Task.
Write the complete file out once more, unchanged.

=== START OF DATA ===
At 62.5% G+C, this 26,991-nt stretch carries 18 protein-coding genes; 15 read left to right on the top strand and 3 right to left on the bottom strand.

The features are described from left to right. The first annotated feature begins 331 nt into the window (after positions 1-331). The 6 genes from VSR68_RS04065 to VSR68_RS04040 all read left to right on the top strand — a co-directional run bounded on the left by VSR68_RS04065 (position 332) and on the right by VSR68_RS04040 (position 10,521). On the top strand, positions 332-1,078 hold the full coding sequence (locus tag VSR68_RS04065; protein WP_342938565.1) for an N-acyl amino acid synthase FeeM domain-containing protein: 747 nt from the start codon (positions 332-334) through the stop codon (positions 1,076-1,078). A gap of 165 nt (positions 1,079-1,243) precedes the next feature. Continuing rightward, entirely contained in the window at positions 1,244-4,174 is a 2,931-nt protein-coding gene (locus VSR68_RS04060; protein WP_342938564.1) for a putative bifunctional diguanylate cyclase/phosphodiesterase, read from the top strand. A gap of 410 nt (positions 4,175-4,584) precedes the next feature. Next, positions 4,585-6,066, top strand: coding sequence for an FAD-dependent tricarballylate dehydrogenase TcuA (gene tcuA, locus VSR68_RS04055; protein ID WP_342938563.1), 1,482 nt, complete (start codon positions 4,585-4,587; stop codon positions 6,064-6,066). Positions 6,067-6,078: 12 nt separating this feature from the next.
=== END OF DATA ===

At 62.5% G+C, this 26,991-nt stretch carries 18 protein-coding genes; 15 read left to right on the top strand and 3 right to left on the bottom strand.

The features are described from left to right. The first annotated feature begins 331 nt into the window (after positions 1-331). The 6 genes from VSR68_RS04065 to VSR68_RS04040 all read left to right on the top strand — a co-directional run bounded on the left by VSR68_RS04065 (position 332) and on the right by VSR68_RS04040 (position 10,521). On the top strand, positions 332-1,078 hold the full coding sequence (locus tag VSR68_RS04065; protein WP_342938565.1) for an N-acyl amino acid synthase FeeM domain-containing protein: 747 nt from the start codon (positions 332-334) through the stop codon (positions 1,076-1,078). A gap of 165 nt (positions 1,079-1,243) precedes the next feature. Continuing rightward, entirely contained in the window at positions 1,244-4,174 is a 2,931-nt protein-coding gene (locus VSR68_RS04060; protein WP_342938564.1) for a putative bifunctional diguanylate cyclase/phosphodiesterase, read from the top strand. A gap of 410 nt (positions 4,175-4,584) precedes the next feature. Next, positions 4,585-6,066, top strand: coding sequence for an FAD-dependent tricarballylate dehydrogenase TcuA (gene tcuA, locus VSR68_RS04055; protein ID WP_342938563.1), 1,482 nt, complete (start codon positions 4,585-4,587; stop codon positions 6,064-6,066). Positions 6,067-6,078: 12 nt separating this feature from the next.